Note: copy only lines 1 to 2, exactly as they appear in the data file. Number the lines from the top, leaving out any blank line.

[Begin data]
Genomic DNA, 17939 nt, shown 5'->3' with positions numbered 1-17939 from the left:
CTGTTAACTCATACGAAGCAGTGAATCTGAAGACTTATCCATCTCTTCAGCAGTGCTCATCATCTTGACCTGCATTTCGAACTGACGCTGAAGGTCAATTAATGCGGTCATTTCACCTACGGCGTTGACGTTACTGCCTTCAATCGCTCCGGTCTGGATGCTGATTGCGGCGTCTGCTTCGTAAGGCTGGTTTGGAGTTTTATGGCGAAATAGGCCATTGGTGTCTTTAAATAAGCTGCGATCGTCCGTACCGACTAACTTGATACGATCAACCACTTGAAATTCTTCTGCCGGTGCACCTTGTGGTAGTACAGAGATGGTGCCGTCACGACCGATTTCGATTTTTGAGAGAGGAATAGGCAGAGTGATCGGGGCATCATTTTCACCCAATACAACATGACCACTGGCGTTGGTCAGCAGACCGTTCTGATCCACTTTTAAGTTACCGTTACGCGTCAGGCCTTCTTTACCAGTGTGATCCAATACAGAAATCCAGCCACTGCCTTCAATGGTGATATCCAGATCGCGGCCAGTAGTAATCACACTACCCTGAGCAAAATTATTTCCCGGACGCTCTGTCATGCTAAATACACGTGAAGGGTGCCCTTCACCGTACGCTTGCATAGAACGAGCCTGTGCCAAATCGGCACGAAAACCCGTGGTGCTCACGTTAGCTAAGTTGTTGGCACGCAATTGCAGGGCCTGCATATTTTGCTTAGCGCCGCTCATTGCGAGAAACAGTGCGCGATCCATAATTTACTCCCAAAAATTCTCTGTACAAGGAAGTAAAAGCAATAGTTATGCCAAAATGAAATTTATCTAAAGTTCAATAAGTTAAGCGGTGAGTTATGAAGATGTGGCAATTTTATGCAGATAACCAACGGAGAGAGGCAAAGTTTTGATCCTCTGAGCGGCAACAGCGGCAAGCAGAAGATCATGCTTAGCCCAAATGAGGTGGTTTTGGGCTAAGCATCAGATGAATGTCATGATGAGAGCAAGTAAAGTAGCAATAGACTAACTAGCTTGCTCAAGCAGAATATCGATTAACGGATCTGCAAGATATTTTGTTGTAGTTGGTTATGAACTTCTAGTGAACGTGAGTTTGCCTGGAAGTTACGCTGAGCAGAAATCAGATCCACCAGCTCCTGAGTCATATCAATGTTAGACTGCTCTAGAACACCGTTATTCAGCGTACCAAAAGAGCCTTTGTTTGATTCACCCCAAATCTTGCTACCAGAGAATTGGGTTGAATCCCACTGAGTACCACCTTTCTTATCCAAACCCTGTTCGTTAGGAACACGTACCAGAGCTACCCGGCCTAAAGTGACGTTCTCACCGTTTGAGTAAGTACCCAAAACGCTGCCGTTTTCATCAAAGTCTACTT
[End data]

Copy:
Genomic DNA, 17939 nt, shown 5'->3' with positions numbered 1-17939 from the left:
CTGTTAACTCATACGAAGCAGTGAATCTGAAGACTTATCCATCTCTTCAGCAGTGCTCATCATCTTGACCTGCATTTCGAACTGACGCTGAAGGTCAATTAATGCGGTCATTTCACCTACGGCGTTGACGTTACTGCCTTCAATCGCTCCGGTCTGGATGCTGATTGCGGCGTCTGCTTCGTAAGGCTGGTTTGGAGTTTTATGGCGAAATAGGCCATTGGTGTCTTTAAATAAGCTGCGATCGTCCGTACCGACTAACTTGATACGATCAACCACTTGAAATTCTTCTGCCGGTGCACCTTGTGGTAGTACAGAGATGGTGCCGTCACGACCGATTTCGATTTTTGAGAGAGGAATAGGCAGAGTGATCGGGGCATCATTTTCACCCAATACAACATGACCACTGGCGTTGGTCAGCAGACCGTTCTGATCCACTTTTAAGTTACCGTTACGCGTCAGGCCTTCTTTACCAGTGTGATCCAATACAGAAATCCAGCCACTGCCTTCAATGGTGATATCCAGATCGCGGCCAGTAGTAATCACACTACCCTGAGCAAAATTATTTCCCGGACGCTCTGTCATGCTAAATACACGTGAAGGGTGCCCTTCACCGTACGCTTGCATAGAACGAGCCTGTGCCAAATCGGCACGAAAACCCGTGGTGCTCACGTTAGCTAAGTTGTTGGCACGCAATTGCAGGGCCTGCATATTTTGCTTAGCGCCGCTCATTGCGAGAAACAGTGCGCGATCCATAATTTACTCCCAAAAATTCTCTGTACAAGGAAGTAAAAGCAATAGTTATGCCAAAATGAAATTTATCTAAAGTTCAATAAGTTAAGCGGTGAGTTATGAAGATGTGGCAATTTTATGCAGATAACCAACGGAGAGAGGCAAAGTTTTGATCCTCTGAGCGGCAACAGCGGCAAGCAGAAGATCATGCTTAGCCCAAATGAGGTGGTTTTGGGCTAAGCATCAGATGAATGTCATGATGAGAGCAAGTAAAGTAGCAATAGACTAACTAGCTTGCTCAAGCAGAATATCGATTAACGGATCTGCAAGATATTTTGTTGTAGTTGGTTATGAACTTCTAGTGAACGTGAGTTTGCCTGGAAGTTACGCTGAGCAGAAATCAGATCCACCAGCTCCTGAGTCATATCAATGTTAGACTGCTCTAGAACACCGTTATTCAGCGTACCAAAAGAGCCTTTGTTTGATTCACCCCAAATCTTGCTACCAGAGAATTGGGTTGAATCCCACTGAGTACCACCTTTCTTATCCAAACCCTGTTCGTTAGGAACACGTACCAGAGCTACCCGGCCTAAAGTGACGTTCTCACCGTTTGAGTAAGTACCCAAAACGCTGCCGTTTTCATCAAAGTCTACTT